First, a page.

Interpretation via Triangulation

It is always a interesting to compare and contrast the differing views of students on key questions.

When the debate can be reduced to an either/or option (e.g. ‘success or failure?’, ‘hero or villain?’) this can be done most simply by students organising themselves along a continuum line.

When the debate is based around three main interpretations, I arrange the three options on different points of a triangle. Students have to then write their initials in the appropriate spot to indicate their respective ‘leaning’:

Why did Franco win the Spanish Civil War?
Why did Franco win the Spanish Civil War?

In the example above (“Why did Franco win the Spanish Civil War?”), students wrote their initials in two separate triangles. The first reflects the relative importance of Nationalist Strengths, Republican Weaknesses and International Factors; the second covers Military, Socio-Economic and Political Factors.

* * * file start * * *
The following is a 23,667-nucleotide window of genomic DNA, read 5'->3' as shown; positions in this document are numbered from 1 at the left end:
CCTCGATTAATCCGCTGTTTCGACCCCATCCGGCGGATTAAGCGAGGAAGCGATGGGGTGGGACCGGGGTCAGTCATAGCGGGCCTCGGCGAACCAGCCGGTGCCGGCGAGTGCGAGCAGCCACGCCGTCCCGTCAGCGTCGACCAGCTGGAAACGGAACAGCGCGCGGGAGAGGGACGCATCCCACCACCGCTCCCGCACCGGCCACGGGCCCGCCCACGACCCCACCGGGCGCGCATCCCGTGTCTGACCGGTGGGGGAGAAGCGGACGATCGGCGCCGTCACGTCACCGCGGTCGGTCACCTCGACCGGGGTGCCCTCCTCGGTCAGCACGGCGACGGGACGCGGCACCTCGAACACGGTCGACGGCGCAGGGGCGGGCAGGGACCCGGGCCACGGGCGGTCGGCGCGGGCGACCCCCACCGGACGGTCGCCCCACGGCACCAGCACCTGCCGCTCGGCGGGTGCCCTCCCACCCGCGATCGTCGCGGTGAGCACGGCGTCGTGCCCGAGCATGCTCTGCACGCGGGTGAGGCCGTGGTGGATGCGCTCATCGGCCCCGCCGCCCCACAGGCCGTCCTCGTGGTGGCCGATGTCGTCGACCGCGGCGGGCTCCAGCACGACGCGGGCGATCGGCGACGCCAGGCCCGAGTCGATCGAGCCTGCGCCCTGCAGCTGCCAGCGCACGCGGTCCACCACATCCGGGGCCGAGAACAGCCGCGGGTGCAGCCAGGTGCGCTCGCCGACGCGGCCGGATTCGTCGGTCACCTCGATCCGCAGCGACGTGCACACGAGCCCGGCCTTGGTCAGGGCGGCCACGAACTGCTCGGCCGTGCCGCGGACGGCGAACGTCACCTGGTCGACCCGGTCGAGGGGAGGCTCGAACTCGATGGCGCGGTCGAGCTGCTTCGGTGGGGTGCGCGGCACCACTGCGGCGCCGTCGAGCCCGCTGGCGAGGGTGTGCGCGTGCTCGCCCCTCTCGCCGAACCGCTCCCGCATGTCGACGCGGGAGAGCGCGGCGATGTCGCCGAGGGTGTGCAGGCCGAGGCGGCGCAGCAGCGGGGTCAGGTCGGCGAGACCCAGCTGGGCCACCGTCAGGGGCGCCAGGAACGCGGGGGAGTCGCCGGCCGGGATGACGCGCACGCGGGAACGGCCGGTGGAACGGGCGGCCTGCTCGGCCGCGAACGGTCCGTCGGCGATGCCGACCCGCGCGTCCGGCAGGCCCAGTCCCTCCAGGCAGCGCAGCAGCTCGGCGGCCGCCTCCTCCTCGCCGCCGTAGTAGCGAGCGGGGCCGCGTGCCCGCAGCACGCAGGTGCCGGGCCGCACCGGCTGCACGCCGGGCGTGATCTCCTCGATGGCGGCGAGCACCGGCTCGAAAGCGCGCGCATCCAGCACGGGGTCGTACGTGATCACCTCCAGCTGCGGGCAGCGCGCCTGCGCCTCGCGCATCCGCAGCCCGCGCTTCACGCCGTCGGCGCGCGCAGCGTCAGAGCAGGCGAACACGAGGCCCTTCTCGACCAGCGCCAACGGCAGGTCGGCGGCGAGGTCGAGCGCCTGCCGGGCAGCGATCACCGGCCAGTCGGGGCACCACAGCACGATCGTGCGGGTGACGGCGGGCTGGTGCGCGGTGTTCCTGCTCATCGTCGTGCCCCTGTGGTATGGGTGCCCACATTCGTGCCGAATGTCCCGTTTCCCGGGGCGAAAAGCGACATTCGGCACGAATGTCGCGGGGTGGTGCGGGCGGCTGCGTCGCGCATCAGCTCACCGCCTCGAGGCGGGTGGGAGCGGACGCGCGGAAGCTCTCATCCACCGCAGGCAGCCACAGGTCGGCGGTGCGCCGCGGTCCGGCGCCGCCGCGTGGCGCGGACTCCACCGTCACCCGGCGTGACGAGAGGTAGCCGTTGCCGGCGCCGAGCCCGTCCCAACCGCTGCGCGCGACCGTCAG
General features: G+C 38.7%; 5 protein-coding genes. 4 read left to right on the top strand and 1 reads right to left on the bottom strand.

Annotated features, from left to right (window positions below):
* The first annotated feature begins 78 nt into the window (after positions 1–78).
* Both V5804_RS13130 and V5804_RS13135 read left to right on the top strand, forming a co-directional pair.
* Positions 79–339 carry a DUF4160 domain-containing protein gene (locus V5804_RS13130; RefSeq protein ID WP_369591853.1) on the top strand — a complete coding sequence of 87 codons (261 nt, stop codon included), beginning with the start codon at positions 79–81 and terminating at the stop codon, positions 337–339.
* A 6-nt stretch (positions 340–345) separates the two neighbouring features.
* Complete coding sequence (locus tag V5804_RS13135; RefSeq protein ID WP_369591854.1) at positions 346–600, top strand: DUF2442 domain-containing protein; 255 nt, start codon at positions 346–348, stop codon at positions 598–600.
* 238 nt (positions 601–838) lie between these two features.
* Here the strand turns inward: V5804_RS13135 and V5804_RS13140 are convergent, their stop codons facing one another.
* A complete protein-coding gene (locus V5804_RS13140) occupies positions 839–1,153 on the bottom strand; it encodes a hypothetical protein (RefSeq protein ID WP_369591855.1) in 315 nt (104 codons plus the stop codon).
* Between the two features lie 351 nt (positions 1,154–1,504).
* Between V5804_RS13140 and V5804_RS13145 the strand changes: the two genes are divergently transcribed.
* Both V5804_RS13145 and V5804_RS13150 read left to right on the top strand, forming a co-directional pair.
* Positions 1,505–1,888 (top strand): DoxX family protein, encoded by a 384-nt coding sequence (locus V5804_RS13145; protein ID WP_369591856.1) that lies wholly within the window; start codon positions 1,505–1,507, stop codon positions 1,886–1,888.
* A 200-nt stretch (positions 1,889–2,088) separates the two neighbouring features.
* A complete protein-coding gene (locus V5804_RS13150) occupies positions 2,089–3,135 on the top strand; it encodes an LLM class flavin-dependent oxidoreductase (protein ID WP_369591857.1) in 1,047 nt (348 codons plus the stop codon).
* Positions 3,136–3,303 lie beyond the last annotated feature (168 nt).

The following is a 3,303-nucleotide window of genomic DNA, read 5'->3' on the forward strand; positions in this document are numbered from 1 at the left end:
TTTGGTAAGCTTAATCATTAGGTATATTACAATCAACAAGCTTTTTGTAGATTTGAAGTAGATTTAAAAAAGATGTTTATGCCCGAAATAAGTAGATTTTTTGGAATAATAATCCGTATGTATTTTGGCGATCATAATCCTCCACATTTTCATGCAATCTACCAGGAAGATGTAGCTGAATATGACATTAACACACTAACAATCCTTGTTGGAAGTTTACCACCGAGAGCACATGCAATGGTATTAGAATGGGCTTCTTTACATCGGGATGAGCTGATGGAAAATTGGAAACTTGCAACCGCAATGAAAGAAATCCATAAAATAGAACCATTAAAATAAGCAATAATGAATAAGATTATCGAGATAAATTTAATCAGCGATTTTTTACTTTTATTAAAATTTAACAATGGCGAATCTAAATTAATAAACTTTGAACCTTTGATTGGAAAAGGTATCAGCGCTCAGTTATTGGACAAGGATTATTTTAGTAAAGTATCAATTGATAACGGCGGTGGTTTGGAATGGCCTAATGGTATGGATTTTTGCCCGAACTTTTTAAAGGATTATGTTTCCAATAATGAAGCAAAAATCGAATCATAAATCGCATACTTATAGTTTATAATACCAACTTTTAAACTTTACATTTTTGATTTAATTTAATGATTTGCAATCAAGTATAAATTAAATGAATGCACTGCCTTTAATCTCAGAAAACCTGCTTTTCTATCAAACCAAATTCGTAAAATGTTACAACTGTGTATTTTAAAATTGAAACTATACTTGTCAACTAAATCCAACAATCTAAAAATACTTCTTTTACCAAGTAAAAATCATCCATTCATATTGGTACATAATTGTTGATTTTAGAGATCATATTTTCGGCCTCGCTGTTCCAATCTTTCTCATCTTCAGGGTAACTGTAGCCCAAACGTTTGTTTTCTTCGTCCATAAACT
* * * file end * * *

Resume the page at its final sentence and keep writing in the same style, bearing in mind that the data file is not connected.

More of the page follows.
The method is a simple one but provides a visual snapshot of what students are thinking and which students in particular are most in disagreement.

Taking it further

  • Get students who are most clearly in disagreement to explain their choices to the class. Allow other members of the class to adjust their position in the triangle based on what they hear.
  • Blank out the central part of the triangle. This prevents students from defaulting at the ‘safe’ option of placing themselves in the middle of the triangle to avoid ‘leaning’ towards any particular interpretation:
"Account for the Union victory in the American Civil War"
“Account for the Union victory in the American Civil War”